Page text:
Originally, I was going to have him play the bagpipes. But then I did some research, and I found out that the bagpipes are more of a Scottish instrument. The Irish equivalent is the uillleann pipes, which I can neither spell nor pronounce, so that wasn't an option. I knew that Caitriona plays the flute; what goes good with a flute? Harps are too unwieldy. What about a fiddle? No, that would make him too much like Pa Ingalls.
And that's when I stumbled across the timpan.
Now, although we don't know very much about timpans, they've impacted the world in a few very small and unique ways. The most obvious is a song called "The Timpan Reel," which is admittedly a very cool song. Another is the dulcimer, a folk instrument commonly used in Appalachia, which some people say is a distant cousin or descendent of the timpan. But for all that, we have no idea what a timpan looked or sounded like. There are no surviving copies of it, and the only things we know about it come from references in Irish poems or legends.
I've read almost every available text about timpans, and I've come to a few general conclusions. First, it had three to eight strings. Second, it was often kept in an otterskin case. Third, it was a widely popular instrument back in the day. One legend says that the fairies made a magical timpan, and its music could make wounded soldiers forget their pain and fall asleep.
BUT we still don't know what they looked like.
Some sources say they looked like a short-necked banjo. Others disagree. I've decided, for my own purposes, that the Irish timpan was a variant of the Scandinavian jouhikko.
I spent literally months researching this extinct instrument, when I could have just made Rowan play the fiddle instead. They were used in the eighth century, after all. It's not a historical innacuracy. But no, I wanted to make things harder on myself. And so I did.
"Da!" he cried. He ignored the twigs that tore at his bare feet. He forgot his shovel. There was Brett. There were the others coming in from the ocean. Rowan was swimming, Caitriona was wading, and Lukas had no choice. Tarin flew into his father's arms, nearly knocking Rowan off his feet and into the ocean.
"Faith, what happened?" Caitriona said. Mercy tried to wiggle out of her arms, but she held her firmly.
Tarin took a breath. "There's somethin' in the woods."
"It's a deer, Tarin," Brett scoffed.
"'Tis not a deer. It crawled like a spider, but it--it was a person it looked like--"
"A deformed deer," Brett said.
"It was the shadows playin' tricks on you, nothin' more," Rowan said.
"I wouldn't dismiss him so hastily," Lukas said. "Brett, go fer a walk. Tell us if ye see anything out of the ordinary, aye?"
"Besides the fact that you're wearing socks to the beach?"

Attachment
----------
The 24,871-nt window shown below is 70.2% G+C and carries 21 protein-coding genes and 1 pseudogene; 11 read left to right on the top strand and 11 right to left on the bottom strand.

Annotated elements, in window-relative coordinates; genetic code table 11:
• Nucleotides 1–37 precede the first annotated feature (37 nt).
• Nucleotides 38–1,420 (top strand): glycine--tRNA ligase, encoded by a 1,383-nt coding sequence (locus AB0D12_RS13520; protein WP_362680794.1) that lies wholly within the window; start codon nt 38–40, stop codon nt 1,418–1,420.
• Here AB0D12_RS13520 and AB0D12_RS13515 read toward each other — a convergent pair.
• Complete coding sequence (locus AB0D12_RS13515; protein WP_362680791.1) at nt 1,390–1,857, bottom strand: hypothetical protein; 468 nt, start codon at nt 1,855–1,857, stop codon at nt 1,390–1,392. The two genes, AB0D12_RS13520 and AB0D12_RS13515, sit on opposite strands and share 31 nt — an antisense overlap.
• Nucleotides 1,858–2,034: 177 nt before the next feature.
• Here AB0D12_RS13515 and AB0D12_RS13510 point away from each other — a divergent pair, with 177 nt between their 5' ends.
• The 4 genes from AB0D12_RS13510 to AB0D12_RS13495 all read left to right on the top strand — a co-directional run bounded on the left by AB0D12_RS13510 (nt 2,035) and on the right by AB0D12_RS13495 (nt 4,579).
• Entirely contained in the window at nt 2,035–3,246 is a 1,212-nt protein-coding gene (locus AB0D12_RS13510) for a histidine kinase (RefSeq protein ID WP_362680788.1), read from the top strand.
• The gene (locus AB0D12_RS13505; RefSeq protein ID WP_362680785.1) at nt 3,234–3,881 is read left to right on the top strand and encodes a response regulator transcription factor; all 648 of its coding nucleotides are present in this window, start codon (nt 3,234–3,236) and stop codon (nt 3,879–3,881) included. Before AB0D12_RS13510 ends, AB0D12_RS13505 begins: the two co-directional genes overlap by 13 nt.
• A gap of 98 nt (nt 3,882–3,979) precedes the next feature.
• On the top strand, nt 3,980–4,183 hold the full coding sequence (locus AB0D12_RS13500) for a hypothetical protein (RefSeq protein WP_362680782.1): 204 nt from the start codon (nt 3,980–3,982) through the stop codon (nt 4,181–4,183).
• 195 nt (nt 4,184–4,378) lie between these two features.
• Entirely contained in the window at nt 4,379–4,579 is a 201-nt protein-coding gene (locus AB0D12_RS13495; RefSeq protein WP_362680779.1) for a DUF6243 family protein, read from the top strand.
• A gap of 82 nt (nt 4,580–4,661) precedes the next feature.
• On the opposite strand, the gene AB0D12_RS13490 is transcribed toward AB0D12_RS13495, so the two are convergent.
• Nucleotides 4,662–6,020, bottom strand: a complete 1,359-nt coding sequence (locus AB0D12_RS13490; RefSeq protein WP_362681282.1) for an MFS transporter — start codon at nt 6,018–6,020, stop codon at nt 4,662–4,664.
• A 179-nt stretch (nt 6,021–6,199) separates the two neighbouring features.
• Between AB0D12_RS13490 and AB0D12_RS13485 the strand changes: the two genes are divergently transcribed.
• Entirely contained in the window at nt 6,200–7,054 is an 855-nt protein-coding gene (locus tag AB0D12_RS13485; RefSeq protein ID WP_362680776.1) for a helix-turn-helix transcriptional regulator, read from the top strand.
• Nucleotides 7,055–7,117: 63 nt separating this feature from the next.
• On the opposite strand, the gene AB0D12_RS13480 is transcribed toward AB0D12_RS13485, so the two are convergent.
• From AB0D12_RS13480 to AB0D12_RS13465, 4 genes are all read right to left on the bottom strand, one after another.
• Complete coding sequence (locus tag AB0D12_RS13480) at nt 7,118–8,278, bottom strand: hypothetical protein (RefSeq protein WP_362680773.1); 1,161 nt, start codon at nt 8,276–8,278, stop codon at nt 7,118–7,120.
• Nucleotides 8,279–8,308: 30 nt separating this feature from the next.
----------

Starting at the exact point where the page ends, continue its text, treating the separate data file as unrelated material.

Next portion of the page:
Brett left, and Mercy screeched, crying that she wanted to go with him. Caitriona told her to hush and drew Tarin close to her side. "What do you think it is, love?" she asked Rowan softly.
"Probably nothin'." Rowan's voice was gentle as he set an arm around his wife. "If anythin', it was the nokken who taught me to play the timpan. I missed our lesson last Tuesday."
Lukas muttered something under his breath--probably a prayer along the lines of "God, have mercy"--as he doffed his undershift and wrung the water from it. "I say we head home," he said. "There's a few wolves on the island. One this close to people might be mad." He put his undershift back on, but his knee-length braies were dripping and scattering dark orbs of wet sand around his feet.
"It wasn't a wolf," Tarin said. "It had hands."
"Lukas! Rowan!" Brett's voice came from around a bend. He was jogging. "We should leave."
"You saw it, too?" Tarin asked.
"No, but I know it's real, it's a human, and I know how it got here." He shoved his boots on, not bothering to brush the sand from his feet first. "There's a wrecked lifeboat not a dozen yards from here."
"Steady, dear heart...there we go, look at you!"
Two-year-old Mercy McNeil grinned as she floated in the bay called Treacherous Landing, her mother Caitriona's hands nearby in case she should falter. A gentle wave came her way, and she laughed as she rose and fell with it. "Whee!" she squealed.
"Whee!" Caitriona smiled, scooping Mercy up and setting her on her hip. "Rowan, she's floating!"
"Good for her!"
Mercy's father, Rowan, was having his own problems. Something near him was floundering helplessly in the water, and Mercy looked on confused. "Wha's dat?" she asked.
"That's Da tryin' to teach Deydey how to swim."
"Deydey not swim?"